Dragons’ Den pitcher secured the ‘best deal’ in history of show – business now worth £30m | Personal Finance | Finance

Founded in 2012 by ‘dadpreneurs’ Asi Sharabi, David Cadji-Newby, Tal Oron and Pedro Serapicos, Wonderbly entered the Den in 2014 in search of a £100,000 funding boost for four percent equity. During the pitch, the Dragons were impressed by the rapid growth that the business had experienced so far, having scaled by an eye-watering 2,000 percent between the October and November of 2013.

They had a turnover of £460,000 since they launched the business in 2012.

Originally named Lost My Name, Wonderbly has now sold over two million books worldwide, with revenue surpassing £30million.

It has been labelled “the most successful business to have ever passed through the Den’s walls” by investor Piers Linney.

Piers had so much faith in the business that he broke records by investing all of the money for just four percent.

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It was labelled “one the best equity deals in the history of Dragons’ Den” at that time, reported Startups.

Despite the risk, it paid off as Wonderbly has now sold over two million books in countries all over the world.

Wonderbly combines the power of storytelling with a splash of cutting-edge technology to create a personalised experience for each reader.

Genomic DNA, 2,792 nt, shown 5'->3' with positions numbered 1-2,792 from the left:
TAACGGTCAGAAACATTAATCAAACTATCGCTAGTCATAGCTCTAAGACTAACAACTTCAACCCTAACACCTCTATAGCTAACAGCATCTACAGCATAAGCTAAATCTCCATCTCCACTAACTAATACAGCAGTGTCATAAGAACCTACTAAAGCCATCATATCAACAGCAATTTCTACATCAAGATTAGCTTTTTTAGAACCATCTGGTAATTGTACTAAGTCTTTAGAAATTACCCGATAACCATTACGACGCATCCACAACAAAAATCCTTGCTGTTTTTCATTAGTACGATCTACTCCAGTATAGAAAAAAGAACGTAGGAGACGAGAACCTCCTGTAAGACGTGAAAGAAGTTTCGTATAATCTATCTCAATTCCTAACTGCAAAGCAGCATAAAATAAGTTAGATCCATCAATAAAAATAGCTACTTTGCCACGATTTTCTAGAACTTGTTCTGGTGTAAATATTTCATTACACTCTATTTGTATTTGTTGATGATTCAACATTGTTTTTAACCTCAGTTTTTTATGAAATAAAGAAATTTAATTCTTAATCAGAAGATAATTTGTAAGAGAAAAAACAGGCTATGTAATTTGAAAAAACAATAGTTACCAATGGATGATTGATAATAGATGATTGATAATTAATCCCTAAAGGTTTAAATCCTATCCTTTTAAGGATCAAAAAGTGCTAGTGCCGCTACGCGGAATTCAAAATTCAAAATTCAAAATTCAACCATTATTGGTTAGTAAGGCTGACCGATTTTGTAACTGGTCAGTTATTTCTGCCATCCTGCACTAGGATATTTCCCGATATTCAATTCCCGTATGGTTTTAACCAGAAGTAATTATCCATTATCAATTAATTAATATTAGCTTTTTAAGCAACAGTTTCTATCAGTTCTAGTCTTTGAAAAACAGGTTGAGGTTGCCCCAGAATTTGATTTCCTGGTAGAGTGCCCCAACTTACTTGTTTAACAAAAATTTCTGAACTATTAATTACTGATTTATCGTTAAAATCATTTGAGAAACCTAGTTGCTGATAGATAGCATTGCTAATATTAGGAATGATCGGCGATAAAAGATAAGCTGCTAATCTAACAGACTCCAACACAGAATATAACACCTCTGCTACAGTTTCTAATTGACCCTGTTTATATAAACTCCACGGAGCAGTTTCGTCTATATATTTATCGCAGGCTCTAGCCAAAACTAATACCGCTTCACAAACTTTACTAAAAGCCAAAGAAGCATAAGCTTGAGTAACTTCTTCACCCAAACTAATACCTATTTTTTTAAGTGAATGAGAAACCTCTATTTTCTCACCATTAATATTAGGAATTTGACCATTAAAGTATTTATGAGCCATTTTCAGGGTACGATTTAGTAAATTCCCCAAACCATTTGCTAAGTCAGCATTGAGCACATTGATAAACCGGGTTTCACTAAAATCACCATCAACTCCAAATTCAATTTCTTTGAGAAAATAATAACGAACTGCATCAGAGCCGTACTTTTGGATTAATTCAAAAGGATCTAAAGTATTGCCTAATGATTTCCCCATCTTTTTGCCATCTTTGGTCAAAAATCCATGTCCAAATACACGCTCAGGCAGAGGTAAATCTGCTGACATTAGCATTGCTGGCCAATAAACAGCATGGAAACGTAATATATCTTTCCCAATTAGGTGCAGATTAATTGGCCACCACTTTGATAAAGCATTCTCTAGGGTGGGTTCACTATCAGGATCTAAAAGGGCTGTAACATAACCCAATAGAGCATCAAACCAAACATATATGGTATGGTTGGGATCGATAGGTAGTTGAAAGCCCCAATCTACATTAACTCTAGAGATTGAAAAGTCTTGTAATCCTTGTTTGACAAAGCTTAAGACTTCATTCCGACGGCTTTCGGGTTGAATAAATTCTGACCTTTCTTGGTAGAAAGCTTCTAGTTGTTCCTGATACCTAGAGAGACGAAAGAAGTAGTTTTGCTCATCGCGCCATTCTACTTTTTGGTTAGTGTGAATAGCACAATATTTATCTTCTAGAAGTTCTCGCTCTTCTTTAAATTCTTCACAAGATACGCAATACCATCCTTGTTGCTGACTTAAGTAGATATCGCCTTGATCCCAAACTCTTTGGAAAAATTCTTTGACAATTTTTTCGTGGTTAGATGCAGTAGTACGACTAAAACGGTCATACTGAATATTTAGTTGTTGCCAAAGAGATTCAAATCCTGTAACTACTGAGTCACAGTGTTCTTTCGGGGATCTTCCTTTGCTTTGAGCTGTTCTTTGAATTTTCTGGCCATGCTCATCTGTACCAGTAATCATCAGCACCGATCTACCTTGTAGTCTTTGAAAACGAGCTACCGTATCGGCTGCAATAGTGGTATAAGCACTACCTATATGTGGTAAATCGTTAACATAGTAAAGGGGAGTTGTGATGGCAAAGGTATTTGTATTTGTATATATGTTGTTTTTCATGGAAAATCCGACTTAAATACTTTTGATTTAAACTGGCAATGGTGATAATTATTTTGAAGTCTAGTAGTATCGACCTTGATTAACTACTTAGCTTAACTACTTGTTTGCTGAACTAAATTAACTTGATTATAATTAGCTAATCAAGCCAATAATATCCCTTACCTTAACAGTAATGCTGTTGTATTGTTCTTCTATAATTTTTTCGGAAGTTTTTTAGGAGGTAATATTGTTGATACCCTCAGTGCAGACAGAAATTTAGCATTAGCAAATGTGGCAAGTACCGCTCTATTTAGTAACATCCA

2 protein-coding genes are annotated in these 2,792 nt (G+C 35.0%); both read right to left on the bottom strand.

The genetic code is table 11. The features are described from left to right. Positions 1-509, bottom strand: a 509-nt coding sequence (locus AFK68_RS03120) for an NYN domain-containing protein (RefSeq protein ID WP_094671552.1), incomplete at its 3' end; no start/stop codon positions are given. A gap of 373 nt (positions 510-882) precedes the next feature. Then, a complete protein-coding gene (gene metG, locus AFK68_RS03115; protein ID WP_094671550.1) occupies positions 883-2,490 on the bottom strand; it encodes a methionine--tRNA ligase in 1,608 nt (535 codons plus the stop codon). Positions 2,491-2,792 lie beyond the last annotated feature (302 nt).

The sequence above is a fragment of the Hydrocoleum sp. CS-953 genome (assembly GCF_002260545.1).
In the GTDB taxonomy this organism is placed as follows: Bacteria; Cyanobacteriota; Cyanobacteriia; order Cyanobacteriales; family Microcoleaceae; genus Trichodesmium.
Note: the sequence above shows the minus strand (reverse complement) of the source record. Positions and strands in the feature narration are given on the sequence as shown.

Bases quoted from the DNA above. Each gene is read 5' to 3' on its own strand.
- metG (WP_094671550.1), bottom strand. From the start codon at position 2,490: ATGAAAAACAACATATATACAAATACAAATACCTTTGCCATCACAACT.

It uses clever algorithms to create personalised children’s books, placing the young reader within the story.

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In June 2015, the business closed a $9million (around £7.6million) Series A round led by Google Ventures which was topped up with a €4million (around £3.4million) Series A extension in 2016.

Additionally in July 2017 Wonderbly clinched a further $8.5million (around £6.4million) in a Series B led by Ravenburger.

The business has also scooped countless awards and was nominated for a BAFTA in 2016.

In August 2021, the publisher announced a joint IP project with the Roald Dahl Estate, facilitating the creation of personalised books which will place their readers inside Willy Wonka’s chocolate factory.

Orders for their first book ‘The Little Boy/Girl Who Lost His/Her Name’, surged after the BBC programme aired in 2014.

The book created a story around the individual letters of a child’s name and cost £18.99.

Wonderbly produces a range of 44 personalised children’s books. Revenue has grown by more than 20 percent per annum over the past three years to over £30million.

Last year, Wonderbly was acquired by UK mid-market private equity firm Graphite Capital, a publishing platform for personalised children’s books.

Wonderbly chief executive Mr Sharabi said the firm had known Graphite for several years, and Graphite had been “top of our list” when the business started thinking about new partners.

He told Printweek: “We were impressed by the experience of their team, their expertise in brand development and their shared vision for our future.

“We look forward to working with them on the next stage of our journey.”

With Dragons’ Den recently coming to a close for another series, Wonderbly has been labelled one of the most successful products over the years.

Along with others such as the Tangle Teezer, a hairbrush company now worth a £200million. Rob’s rejection has also been one of the biggest success stories in the show’s history.

Dragons’ Den is available to watch on BBC iPlayer.



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